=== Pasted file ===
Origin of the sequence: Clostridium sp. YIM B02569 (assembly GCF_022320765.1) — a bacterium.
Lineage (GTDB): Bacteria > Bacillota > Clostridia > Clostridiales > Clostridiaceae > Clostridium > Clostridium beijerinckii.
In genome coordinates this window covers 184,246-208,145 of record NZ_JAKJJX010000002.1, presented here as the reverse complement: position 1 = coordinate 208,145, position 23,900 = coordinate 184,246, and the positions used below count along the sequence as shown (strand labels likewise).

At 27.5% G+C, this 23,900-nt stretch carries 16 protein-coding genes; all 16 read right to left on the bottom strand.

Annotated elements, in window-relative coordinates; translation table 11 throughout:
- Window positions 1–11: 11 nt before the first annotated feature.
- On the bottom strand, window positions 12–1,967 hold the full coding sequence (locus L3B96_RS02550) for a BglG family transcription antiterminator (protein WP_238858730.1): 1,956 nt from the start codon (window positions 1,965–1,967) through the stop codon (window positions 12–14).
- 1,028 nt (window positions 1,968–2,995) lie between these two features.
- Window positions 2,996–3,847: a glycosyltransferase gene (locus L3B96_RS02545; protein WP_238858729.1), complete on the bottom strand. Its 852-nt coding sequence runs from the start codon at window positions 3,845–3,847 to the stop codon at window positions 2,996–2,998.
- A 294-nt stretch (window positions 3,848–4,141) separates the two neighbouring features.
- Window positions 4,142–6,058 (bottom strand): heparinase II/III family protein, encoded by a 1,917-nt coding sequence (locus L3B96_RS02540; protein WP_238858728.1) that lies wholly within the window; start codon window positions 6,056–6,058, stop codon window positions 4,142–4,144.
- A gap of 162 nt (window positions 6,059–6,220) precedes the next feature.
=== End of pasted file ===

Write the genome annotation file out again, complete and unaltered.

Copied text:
Origin of the sequence: Clostridium sp. YIM B02569 (assembly GCF_022320765.1) — a bacterium.
Lineage (GTDB): Bacteria > Bacillota > Clostridia > Clostridiales > Clostridiaceae > Clostridium > Clostridium beijerinckii.
In genome coordinates this window covers 184,246-208,145 of record NZ_JAKJJX010000002.1, presented here as the reverse complement: position 1 = coordinate 208,145, position 23,900 = coordinate 184,246, and the positions used below count along the sequence as shown (strand labels likewise).

At 27.5% G+C, this 23,900-nt stretch carries 16 protein-coding genes; all 16 read right to left on the bottom strand.

Annotated elements, in window-relative coordinates; translation table 11 throughout:
- Window positions 1–11: 11 nt before the first annotated feature.
- On the bottom strand, window positions 12–1,967 hold the full coding sequence (locus L3B96_RS02550) for a BglG family transcription antiterminator (protein WP_238858730.1): 1,956 nt from the start codon (window positions 1,965–1,967) through the stop codon (window positions 12–14).
- 1,028 nt (window positions 1,968–2,995) lie between these two features.
- Window positions 2,996–3,847: a glycosyltransferase gene (locus L3B96_RS02545; protein WP_238858729.1), complete on the bottom strand. Its 852-nt coding sequence runs from the start codon at window positions 3,845–3,847 to the stop codon at window positions 2,996–2,998.
- A 294-nt stretch (window positions 3,848–4,141) separates the two neighbouring features.
- Window positions 4,142–6,058 (bottom strand): heparinase II/III family protein, encoded by a 1,917-nt coding sequence (locus L3B96_RS02540; protein WP_238858728.1) that lies wholly within the window; start codon window positions 6,056–6,058, stop codon window positions 4,142–4,144.
- A gap of 162 nt (window positions 6,059–6,220) precedes the next feature.